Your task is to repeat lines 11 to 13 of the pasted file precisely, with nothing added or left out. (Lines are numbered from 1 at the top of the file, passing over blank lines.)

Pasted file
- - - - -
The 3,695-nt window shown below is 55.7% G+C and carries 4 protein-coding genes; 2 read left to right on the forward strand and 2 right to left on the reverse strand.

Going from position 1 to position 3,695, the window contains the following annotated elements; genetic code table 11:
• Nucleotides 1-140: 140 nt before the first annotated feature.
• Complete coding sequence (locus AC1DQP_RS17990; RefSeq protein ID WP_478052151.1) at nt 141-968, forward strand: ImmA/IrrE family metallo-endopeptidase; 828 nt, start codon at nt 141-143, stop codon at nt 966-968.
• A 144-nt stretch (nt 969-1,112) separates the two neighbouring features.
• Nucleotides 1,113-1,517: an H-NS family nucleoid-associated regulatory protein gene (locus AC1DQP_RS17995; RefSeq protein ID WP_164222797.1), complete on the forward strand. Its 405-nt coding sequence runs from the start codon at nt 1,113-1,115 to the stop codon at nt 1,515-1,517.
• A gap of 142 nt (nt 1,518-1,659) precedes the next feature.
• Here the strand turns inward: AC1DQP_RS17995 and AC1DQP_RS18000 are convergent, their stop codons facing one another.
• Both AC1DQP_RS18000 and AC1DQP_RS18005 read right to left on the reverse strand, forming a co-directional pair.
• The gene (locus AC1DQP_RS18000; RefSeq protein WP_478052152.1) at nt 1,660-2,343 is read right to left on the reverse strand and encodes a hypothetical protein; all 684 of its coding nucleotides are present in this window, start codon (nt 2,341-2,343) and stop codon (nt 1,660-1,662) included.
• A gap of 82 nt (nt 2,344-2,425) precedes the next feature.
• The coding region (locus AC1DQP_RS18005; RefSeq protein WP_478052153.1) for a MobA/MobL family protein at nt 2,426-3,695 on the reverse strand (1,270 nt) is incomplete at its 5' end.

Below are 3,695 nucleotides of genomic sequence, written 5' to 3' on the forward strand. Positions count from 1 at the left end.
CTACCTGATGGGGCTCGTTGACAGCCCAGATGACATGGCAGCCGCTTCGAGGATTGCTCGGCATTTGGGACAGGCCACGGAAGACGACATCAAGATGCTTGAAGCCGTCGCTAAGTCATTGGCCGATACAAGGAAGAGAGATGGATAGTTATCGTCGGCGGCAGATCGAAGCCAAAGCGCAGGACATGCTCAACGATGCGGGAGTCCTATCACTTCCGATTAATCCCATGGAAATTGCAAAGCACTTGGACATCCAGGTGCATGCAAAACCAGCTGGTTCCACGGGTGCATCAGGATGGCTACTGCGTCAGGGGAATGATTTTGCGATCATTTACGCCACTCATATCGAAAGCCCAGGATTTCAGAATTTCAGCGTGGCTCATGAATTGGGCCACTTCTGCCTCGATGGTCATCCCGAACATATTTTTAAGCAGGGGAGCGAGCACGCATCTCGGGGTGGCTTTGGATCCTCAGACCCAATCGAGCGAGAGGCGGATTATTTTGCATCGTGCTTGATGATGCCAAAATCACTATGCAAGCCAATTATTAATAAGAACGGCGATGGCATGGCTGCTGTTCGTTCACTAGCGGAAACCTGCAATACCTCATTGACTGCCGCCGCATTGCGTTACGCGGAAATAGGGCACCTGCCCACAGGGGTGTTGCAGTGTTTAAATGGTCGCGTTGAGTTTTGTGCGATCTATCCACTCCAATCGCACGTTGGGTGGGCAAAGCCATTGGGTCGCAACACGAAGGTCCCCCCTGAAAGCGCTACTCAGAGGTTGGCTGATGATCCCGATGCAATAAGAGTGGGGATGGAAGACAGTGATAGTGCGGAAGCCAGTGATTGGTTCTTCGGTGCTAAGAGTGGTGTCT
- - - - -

• A gap of 82 nt (nt 2,344-2,425) precedes the next feature.
• The coding region (locus AC1DQP_RS18005; RefSeq protein WP_478052153.1) for a MobA/MobL family protein at nt 2,426-3,695 on the reverse strand (1,270 nt) is incomplete at its 5' end.

Below are 3,695 nucleotides of genomic sequence, written 5' to 3' on the forward strand. Positions count from 1 at the left end.